mentum teres,
the overlying capsule, spastic abductor
or to the rim of the acetabulum.
Materials and Methods
We studied the anatomy of gluteus minimus in 16 hips
from nine cadavers, of which eight were fresh and one
embalmed. There were nine right and seven left hips. The
age at death had varied between 45 and 80 years.
The dissection was carried out with the cadaver in the
lateral position. After removal of the skin and subcuta-
neous tissue, the fascia over gluteus maximus and medius
was incised in the interval between the two muscles.
Gluteus maximus was then detached from the ilium and
reflected posteriorly. Next, gluteus medius was dissected
off gluteus minimus in a distal-to-proximal and posterior-
to-anterior direction. Based on our anatomical findings, a
model of gluteus minimus was developed, attached to
plastic bones of a hemipelvis and proximal femur (Fig. 2).
A prosthetic hip was implanted to provide a normal range
of movement. The joint capsule was simulated using a
broad rubber sheet, glued to the anterosuperior circum-
ference of the acetabulum and to the intertrochanteric line
on the proximal femur. The muscle was divided into four
identical sectors, sector I being the most anterior and
sector IV, the most posterior. Each sector was represented
by a cord 2 mm thick, which was firmly fixed at its
insertion on the greater trochanter and directed through
pulleys on the capsule of the hip and at its origin. The
excursion of each cord was measured independently.
Schanz screws were inserted at right angles into the
greater trochanter to control and measure the degrees of
rotation and flexion. Three measurements were made for
each directional movement, starting with the hip in the
neutral position and the mean value was calculated. The
measurements were taken for flexion, external and internal
rotation in both the extended and flexed position, and for
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Fig. 1a
Fig. 1b
Fig. 1c
A 14-year-old-girl with spastic diplegia. Figure 1a –
Preoperative radiograph with a superolateral inden-
tation of the head of the femur. Figures 1b and 1c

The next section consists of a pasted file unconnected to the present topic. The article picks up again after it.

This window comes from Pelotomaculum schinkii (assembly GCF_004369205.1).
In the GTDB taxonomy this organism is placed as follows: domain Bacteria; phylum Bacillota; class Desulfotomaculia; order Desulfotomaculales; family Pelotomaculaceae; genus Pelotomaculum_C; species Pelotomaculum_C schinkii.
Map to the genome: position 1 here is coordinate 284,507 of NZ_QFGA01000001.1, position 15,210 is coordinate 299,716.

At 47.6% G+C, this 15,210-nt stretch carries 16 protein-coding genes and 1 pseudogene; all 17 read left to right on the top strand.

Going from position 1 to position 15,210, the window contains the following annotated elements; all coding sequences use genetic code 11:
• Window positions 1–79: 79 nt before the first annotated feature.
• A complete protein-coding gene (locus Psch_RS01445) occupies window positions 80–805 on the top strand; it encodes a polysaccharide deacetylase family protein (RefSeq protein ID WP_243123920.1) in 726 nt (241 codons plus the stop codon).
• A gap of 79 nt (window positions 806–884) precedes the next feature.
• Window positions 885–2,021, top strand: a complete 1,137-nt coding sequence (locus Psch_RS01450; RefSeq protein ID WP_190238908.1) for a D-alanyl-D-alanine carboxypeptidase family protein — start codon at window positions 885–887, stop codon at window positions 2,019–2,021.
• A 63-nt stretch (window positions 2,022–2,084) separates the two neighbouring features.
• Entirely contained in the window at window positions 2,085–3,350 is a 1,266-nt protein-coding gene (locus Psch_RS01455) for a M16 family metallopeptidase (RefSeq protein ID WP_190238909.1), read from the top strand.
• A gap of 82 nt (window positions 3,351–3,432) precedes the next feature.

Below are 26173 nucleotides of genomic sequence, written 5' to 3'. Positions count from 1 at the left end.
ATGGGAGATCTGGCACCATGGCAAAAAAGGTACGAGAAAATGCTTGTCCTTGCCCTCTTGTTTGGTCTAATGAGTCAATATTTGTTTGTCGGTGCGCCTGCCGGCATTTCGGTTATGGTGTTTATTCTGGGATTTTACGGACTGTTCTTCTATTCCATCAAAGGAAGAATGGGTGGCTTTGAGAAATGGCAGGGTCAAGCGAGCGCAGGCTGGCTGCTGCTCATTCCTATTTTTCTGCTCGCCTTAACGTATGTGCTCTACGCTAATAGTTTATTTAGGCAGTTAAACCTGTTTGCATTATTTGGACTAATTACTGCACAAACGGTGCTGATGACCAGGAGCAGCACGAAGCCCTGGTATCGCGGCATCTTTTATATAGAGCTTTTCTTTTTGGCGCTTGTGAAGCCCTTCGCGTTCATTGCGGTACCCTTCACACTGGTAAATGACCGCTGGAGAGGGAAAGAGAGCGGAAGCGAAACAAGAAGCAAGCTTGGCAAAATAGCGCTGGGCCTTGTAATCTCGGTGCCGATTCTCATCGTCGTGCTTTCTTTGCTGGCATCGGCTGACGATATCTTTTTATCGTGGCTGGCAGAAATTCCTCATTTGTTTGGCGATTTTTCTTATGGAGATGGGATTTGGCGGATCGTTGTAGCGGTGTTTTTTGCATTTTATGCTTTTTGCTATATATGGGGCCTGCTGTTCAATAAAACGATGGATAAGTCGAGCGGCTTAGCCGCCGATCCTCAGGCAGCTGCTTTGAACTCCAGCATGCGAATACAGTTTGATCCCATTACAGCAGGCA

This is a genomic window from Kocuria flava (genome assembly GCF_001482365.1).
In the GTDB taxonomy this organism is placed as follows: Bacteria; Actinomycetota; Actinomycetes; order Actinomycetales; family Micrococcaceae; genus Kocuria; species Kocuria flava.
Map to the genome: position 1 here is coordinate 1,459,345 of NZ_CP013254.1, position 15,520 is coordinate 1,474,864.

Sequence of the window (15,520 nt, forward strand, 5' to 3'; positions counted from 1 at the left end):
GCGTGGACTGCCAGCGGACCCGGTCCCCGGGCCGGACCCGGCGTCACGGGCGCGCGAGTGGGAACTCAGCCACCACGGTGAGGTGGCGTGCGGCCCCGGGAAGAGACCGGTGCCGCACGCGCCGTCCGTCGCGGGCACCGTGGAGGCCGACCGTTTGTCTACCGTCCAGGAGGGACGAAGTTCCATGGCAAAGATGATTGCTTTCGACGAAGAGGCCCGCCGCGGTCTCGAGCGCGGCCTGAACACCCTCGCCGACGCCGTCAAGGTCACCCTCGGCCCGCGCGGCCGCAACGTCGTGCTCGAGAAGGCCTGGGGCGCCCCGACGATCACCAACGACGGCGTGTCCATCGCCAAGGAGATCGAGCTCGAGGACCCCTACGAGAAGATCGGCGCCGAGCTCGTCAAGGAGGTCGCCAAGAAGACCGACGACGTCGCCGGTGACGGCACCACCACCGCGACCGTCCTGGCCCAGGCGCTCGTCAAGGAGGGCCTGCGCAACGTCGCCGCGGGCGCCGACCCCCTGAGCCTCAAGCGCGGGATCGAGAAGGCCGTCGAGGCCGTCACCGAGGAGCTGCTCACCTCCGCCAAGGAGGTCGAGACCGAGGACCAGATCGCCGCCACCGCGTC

– Intraoperative view of the head (1) after osteot-
omy of the greater trochanter (2). Gluteus minimus
(3) is retracted superiorly, with excellent visual-
isation of the groove (4) in the head. Gluteus mini-
mus (3) is released and lies in the indentation. The
joint capsule is seen (5).
Fig. 2
A model of gluteus minimus. Four different sectors of the muscle are
represented by cords, guided through pulleys, which represent the attach-
ment to the capsule and the origin of the muscle. The excursion is
measured on the scale (left).
The gluteus minimus muscle arises from the external iliac
fossa. From there the fibres converge, crossing the hip
anterolaterally to their insertion on the front of the greater
trochanter. The line of origin begins anteriorly 3 to 5 mm
below the anterior superior iliac spine and runs posteriorly,
parallel to the iliac crest to the iliac tubercule. From there it
follows the anterior gluteal line to the greater sciatic notch
from where the caudal portion of the muscle takes its origin
inside the pelvis (Fig. 3). The posteroinferior border of the
muscle covers the posterosuperior acetabulum and follows
the inferior gluteal line to the anteroinferior iliac spine.
Anteriorly, gluteus minimus arises from the ridge between
the anterosuperior and anteroinferior iliac spines.
The muscle fibres converge from the area of origin to a
tendinous insertion into the capsule of the joint. They
measure about 4 cm in length and blend with a fascia on the
surface of gluteus minimus. This fascia increases in thick-
ness and finally becomes the tendon of gluteus minimus at
its insertion into the capsule. The tendon then continues to
its insertion on a ridge lateral to the anterior triangular area
of the greater trochanter. The capsular insertion is irregular
and measures 10 to 15 mm mediolaterally and 20 to 25 mm
craniocaudally. The insertion on the greater trochanter
shows great variation between an irregular L-shape and a
triangular area on the greater trochanter (Fig. 4). The area
anterior and medial to the insertion may be covered with a
thin layer of fibrocartilage forming the bottom of a bursa
under the tendon of gluteus minimus.
The posterior fibres run in a dorsoventral direction to the
capsule and the anterior fibres in a craniocaudal direction.
They make an angle of approximately 75° with each other.
The anterior craniocaudal fibres follow an almost straight
course while the posterior fibres wind around the greater
trochanter. The relationship between the capsular and tro-